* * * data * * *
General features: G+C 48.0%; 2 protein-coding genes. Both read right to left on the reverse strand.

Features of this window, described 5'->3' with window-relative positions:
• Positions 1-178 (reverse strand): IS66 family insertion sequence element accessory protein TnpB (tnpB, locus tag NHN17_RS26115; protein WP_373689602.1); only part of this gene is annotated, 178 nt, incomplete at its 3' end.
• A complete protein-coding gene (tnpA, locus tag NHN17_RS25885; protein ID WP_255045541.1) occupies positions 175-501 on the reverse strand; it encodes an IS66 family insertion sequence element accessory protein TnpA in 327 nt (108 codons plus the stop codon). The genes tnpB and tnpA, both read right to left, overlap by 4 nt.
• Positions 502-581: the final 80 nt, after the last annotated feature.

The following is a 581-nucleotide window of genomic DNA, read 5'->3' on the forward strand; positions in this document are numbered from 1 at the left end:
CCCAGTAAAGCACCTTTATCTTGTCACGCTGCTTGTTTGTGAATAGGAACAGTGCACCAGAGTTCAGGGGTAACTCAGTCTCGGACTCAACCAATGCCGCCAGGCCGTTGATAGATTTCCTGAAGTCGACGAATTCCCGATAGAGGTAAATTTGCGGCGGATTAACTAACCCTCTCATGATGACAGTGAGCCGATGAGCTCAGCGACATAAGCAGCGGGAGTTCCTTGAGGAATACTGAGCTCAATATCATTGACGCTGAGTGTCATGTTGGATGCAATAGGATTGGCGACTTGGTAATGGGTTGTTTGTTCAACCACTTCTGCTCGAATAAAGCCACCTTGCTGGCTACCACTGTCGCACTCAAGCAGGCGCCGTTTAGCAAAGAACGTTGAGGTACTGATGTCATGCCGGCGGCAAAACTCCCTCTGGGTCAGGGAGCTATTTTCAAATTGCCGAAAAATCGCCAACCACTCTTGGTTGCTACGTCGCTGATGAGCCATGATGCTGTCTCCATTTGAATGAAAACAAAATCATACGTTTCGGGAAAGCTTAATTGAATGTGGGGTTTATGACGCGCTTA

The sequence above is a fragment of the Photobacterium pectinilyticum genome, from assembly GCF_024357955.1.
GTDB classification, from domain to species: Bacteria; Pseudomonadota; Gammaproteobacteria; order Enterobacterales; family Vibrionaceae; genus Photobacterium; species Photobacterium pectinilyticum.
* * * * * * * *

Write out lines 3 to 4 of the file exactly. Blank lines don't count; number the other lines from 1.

• Positions 1-178 (reverse strand): IS66 family insertion sequence element accessory protein TnpB (tnpB, locus tag NHN17_RS26115; protein WP_373689602.1); only part of this gene is annotated, 178 nt, incomplete at its 3' end.
• A complete protein-coding gene (tnpA, locus tag NHN17_RS25885; protein ID WP_255045541.1) occupies positions 175-501 on the reverse strand; it encodes an IS66 family insertion sequence element accessory protein TnpA in 327 nt (108 codons plus the stop codon). The genes tnpB and tnpA, both read right to left, overlap by 4 nt.